This past Saturday, a group of students got together to thank him for all he has done and send him toward retirement with Christmas cheer. Organized by sophomore Liliana Lomeli, a small group of SMC students visited Belanger’s house to sing Christmas carols. 

Lomeli said she was inspired by Belanger when she first came to Saint Mary’s as an intended global studies major.

“Just taking his classes and seeing his passion not only for Saint Mary’s students but the global community [inspired me],” she explained.

Sophomore Ana Baca also participated in caroling. She said she loved the idea of giving back to Belanger.

“He’s such a great professor. He really cares for students and does so much for the Saint Mary’s community,” she said.  

Baca explained that the group sang Christmas carols such as “Deck the Halls,” “Silent Night” and more.

“It was an in the moment thing, we decided on the songs like 30 minutes before we arrived,” she said. “I’m not the best singer, but it was fun.”

Baca said she remembers having Belanger as a professor for the first time.

“He just wants to get to know you. I remember I asked a question, and you could tell he really just cared about his students,” she said.  

Mackenzie Bledsoe is a senior political science major who also participated in caroling on Saturday. She was happy to celebrate “one of her favorite advisors” in this way. Bledsoe has taken several classes with Belanger.

“He always encourages us to learn more and travel the world,” he said.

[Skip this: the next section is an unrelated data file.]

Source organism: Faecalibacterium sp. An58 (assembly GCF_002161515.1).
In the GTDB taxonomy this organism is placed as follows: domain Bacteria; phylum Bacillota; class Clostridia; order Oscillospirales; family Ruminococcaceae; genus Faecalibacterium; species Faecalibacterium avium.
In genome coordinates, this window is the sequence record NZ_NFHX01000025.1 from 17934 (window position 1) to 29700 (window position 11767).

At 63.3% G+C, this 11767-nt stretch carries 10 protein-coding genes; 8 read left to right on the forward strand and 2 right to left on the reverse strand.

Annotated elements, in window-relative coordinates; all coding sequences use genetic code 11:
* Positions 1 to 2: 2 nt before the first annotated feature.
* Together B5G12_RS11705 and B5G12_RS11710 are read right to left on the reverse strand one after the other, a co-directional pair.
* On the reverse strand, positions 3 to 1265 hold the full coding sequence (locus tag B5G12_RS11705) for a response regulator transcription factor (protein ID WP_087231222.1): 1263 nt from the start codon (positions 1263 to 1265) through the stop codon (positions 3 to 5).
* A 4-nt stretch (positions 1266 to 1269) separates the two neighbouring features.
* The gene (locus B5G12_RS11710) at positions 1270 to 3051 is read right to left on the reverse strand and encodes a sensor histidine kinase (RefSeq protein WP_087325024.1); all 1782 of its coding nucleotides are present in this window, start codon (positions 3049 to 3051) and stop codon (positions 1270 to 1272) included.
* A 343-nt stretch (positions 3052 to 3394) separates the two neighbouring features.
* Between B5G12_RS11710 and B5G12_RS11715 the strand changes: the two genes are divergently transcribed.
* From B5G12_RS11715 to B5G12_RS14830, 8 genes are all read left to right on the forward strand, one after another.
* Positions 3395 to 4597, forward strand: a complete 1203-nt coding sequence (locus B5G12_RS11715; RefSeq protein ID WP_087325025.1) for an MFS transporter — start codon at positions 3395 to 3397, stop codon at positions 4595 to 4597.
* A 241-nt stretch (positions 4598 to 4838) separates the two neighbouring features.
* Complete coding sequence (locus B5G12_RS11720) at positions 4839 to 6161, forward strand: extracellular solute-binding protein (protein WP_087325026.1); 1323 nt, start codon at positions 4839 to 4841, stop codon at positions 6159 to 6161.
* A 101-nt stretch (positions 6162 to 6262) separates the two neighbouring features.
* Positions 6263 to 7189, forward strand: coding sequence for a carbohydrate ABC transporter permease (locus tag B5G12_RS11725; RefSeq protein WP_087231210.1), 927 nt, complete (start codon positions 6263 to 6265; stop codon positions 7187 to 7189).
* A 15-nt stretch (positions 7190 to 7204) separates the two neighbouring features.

Bledsoe was advised by Belagner as part of Model UN last fall. One of her favorite memories from the trip was him guiding her to the Bean.

“It was my first time in Chicago and I didn’t know where to go. Then he walked me to the Bean, because that’s where I was trying to get, too. I really appreciated that” she explained.

When Belanger leaves at the end of the school year, students said the College will lose a community member who changed many lives.

As Lomeli phrases it, “I’m glad to call him professor, but he has also been a great mentor in my life.” 

Belanger said he wishes his students nothing but the best in the future.

“You have no idea how smart you are, how capable you are,” he said. “You are capable of things beyond your imagination.”

Contact Katelyn Waldschmidt at


College hosts 50th annual Madrigal Dinner

This year, Saint Mary’s celebrated the 50th year of a school holiday tradition, the Madrigal Dinner. Saint Mary’s department of music holds one of the longest-running Madrigal dinners, the oldest by a women’s choir. 

Nancy Menk, director of the Madrigal Dinner described the event as “a recreation of a feast in Renaissance England.” This year’s show followed the story of a lord and lady, whose daughter marries a kitchen servant. The lady was played by Susan Baxter, who also adapted the play. Richard Baxter played the lord of the house and also directed the actors. 

Beyond the acting, there was also a choir of Madrigal singers, made up of Saint Mary’s students. One such singer is Meghan Gould, a senior music education major who has been in the Madrigal choir for four years. 

“Through the music major, we have to be a part of an ensemble. I’m in the women’s choir and the Madrigal singers are selected from the women’s choir.”

Gould said she loves the period music sung throughout the dinner.